Clark, pg ix
I think perhaps I should have introduced more fanciful notions to broaden out the descriptions. Some have been incorporated, though I suspect that the drop-bear story owes more to the koala than the Tasmanian Devil! The marzipol mole entry is a family joke – my son Peregrin has been a keen naturalist from a young age, and on finding out we were taking him to Australia, said he wanted to see a marzipol mole. It took us some time to figure out he meant marsupial (he’d seen the word written down, but hadn’t heard it said; he was 6 at the time).
As for the artwork, it tends to follow the general pattern of “woefully distorted pictures of real creatures”, though I like to think most would be vaguely recognisable in outline. It has the “dazzling use of colour” of the original in very similar usage, although my palette is slightly different – clearly my scribe could not afford the profligate use of gold seen in MS 764. (I may go back over it and gild it once I get the hang of goldwork -- it does shine so beautifully.)
The general image size and placements are comparable. Most of the images are loosely based on the original (eg the Tasmanian Devil was based on the depiction of the bear), and some are direct copies with slight modifications (eg the ants and the vipers). I kept the Dr Seussian trees and used some of the common decorative motifs from the borders and background panels.
The illustrator based his drawing of an unknown animal on the written description or on other illustrations or carvings he had seen. Many manuscripts have peculiar animal pictures merely because of the lack of skill of the illustrator, who may have been the most artistic monk in the monastery, but no true artist.
The Medieval Bestiary
The Bodlean bestiary was produced on vellum, with the text written in littera textualis formata. I have very roughly matched the style of font, using Pia Frauss’s XiBerone font. This is a form of blackletter based on the 14th-century French lettering used by Gaston Phoebus in his Book of the Hunt. The text has been individually hand-kerned to give a very slight right ragged effect comparable to the original (ie so the text doesn’t line up perfectly to the right).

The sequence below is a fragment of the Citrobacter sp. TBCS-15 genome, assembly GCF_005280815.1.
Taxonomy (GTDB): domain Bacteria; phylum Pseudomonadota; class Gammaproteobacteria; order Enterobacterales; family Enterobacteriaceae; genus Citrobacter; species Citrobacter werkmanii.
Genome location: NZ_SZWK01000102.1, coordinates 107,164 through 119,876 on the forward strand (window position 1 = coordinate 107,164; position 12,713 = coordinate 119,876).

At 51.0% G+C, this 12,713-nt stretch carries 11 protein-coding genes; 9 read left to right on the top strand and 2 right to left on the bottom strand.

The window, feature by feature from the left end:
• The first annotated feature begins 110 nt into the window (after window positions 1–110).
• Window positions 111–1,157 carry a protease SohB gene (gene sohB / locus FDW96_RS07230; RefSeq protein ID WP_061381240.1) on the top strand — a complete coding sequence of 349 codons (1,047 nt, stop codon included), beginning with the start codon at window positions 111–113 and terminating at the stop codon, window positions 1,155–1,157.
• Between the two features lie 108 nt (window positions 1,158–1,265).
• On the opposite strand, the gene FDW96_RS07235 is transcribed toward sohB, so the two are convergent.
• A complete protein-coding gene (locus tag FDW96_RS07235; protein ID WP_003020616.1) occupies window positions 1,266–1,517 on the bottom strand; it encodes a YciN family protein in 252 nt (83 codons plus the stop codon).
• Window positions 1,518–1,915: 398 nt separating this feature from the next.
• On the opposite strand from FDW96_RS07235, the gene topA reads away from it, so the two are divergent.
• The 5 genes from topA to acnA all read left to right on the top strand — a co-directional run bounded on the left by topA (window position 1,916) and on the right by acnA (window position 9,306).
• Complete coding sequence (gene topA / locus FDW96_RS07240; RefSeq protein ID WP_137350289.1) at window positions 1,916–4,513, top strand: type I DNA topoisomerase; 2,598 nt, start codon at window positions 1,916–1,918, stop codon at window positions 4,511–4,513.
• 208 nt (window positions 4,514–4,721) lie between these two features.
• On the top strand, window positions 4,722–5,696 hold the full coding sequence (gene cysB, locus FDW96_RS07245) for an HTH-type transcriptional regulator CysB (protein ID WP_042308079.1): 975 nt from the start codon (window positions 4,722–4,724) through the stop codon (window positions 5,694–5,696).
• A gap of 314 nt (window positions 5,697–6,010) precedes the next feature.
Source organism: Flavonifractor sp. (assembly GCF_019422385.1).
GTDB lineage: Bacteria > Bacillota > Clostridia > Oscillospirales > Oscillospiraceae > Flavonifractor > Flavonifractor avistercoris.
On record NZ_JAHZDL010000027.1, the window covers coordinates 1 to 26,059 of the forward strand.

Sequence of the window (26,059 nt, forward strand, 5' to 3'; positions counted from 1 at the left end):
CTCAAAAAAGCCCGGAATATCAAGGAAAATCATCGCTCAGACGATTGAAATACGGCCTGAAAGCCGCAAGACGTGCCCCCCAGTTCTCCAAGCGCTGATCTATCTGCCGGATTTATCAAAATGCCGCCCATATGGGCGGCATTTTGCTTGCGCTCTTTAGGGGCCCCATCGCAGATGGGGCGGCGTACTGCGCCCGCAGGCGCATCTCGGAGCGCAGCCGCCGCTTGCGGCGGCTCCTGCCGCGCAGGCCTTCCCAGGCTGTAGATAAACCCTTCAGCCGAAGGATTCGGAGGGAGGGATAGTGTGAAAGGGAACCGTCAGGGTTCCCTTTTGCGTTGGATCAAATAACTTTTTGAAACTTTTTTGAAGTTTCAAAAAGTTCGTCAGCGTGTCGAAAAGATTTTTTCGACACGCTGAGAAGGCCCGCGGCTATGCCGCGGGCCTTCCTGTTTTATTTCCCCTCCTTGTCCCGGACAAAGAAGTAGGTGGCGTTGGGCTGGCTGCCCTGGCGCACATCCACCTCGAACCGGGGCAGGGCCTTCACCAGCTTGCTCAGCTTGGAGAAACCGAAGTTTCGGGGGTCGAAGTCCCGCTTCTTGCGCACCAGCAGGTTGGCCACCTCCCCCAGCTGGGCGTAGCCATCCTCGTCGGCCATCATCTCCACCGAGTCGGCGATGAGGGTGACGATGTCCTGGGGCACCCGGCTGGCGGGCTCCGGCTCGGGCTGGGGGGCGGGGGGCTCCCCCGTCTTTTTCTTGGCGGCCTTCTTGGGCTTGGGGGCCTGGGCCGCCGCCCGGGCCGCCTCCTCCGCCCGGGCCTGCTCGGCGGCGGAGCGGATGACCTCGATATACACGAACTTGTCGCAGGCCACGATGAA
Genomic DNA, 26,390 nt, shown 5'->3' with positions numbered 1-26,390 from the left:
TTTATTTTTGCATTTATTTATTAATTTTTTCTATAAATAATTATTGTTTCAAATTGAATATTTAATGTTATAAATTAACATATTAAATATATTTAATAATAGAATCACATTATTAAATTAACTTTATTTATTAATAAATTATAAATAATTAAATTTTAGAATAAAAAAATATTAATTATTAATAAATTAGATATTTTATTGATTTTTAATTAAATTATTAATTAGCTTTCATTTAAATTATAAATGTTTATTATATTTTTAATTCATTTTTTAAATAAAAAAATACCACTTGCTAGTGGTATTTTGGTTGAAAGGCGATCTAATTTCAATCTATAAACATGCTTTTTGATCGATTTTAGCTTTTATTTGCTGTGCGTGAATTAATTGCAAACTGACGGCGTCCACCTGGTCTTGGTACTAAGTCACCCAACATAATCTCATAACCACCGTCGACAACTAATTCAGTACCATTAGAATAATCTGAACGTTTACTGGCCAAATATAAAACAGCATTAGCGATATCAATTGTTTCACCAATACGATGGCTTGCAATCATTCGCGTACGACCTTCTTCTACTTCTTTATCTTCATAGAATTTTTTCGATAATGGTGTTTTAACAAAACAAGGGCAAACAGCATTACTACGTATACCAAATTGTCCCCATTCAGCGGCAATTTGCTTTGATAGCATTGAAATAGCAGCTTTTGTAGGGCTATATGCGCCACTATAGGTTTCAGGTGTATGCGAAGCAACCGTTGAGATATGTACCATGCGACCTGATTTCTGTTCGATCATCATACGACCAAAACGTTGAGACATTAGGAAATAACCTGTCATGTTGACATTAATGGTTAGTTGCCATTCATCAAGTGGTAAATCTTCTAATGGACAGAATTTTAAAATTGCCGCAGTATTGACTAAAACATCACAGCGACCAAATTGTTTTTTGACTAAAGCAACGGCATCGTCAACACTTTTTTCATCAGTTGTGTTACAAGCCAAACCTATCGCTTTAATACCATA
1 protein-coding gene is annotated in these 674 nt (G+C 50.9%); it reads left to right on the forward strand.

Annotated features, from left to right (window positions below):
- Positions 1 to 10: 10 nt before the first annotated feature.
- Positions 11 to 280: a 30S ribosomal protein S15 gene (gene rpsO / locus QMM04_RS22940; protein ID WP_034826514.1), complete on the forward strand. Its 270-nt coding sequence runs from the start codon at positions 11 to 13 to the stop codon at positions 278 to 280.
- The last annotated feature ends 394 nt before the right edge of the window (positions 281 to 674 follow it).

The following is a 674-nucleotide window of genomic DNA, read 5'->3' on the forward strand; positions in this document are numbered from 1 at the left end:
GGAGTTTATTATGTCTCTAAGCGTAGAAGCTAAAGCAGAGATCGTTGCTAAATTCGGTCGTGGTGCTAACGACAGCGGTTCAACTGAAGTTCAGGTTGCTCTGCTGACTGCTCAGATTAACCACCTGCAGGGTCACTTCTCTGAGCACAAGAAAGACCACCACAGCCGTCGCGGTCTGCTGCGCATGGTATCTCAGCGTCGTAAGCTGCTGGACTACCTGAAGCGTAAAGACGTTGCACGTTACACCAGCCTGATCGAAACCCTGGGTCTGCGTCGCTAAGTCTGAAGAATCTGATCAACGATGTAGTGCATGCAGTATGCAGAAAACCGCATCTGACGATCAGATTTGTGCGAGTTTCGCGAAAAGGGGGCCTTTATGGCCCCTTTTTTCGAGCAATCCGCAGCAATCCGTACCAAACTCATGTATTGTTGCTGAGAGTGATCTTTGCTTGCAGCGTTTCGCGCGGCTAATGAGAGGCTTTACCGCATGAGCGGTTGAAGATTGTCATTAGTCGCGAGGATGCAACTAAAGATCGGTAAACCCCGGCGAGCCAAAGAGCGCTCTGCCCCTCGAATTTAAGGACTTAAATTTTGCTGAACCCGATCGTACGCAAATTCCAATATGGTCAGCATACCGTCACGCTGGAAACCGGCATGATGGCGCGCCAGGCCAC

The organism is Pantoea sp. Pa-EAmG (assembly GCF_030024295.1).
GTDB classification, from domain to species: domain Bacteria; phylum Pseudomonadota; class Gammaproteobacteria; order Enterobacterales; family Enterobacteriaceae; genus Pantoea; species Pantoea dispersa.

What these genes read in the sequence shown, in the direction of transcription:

The large capitals are from the Lombardic font family. I did consider doing the red/blue penwork around them, but couldn’t get a satisfactory flow to the practice lettering, so decided to leave well enough alone (perhaps a later addition). I did originally print the capitals but decided to overpaint them in goache for a better hand-done effect.
I printed the work on a “goatskin parchment” which is a reasonably nice weight approximation for parchment. I have folded it but left it loose-bound as I want to include this in a major collection of works in a properly bound book at a later stage.
What I failed to do was to take a scan of the inked in illustrations before I illuminated them. I intened to do that and insert the outline drawings into the material so that when you print the PDF out, you get a version you can colour in yourself. But first I have to get it back off the judges....
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As the Crescent Isles was slightly late to join the Kingdom of Lochac, it seemed appropriate that the Crescent Isles Bestiary should also adopt a late-period format, and thus this A&S entry was born. It is modelled on the 16th-century printed works of people like Conrad Gesner (or Konrad Gessner or variations between) and Edward Topsell. These gentlemen were foremost practitioners in collating all manner of zoological specimens and information, working text and illustrations into huge tomes that became highly popular works in the latter half of the 1500s and on through the 1600s.
Gesner, Conrad: Historiae Animalium (1551-58; 1587);
National Library of Medicine: Gallery
Exhibition Commentary (PDF)
Harrison, William: The Description of England
, 1587; Dover 1968; Online text
Hentzner, Paul; Travels in England during the reign of Queen Elizabeth
King's College London, All Nature is So Full Exhibition
Long, Bill; Studying the Animals
Topsell, Edward; The History Of Four-Footed Beasts and Serpents (1607);
Special Collections, University of Houston Libraries
Zimmer, Carl & Ogilvie, Brian; New York Times: Conrad Gessner's Animals
These works combined ancient and medieval knowledge from the early bestiaries with more modern natural history and actual observations, as well as myths, folklore and literature. As Topsell himself described in a long sub-title which I have cribbed:
The History Of Certain Beasts…Describing at Large Their True and Lively Figure, their Several Natures, Conditions, Kinds, Virtues (both Natural and Medicinal), their Love and Hatred to Mankind, Interwoven with curious variety of Historical Narrations out of Papers, Philosophers, Physicians and Poets
Gesner’s volumes were divided into various animal types, such as the Quadrupeds, Birds, Fish and other Marine Life, Serpents and even Fossils (the first work on such). I have used examples of most of these in my Crescent Isles Bestiary, but included Insects (a category Topsell later covered) to make up for the fact that we just don’t have any Serpents.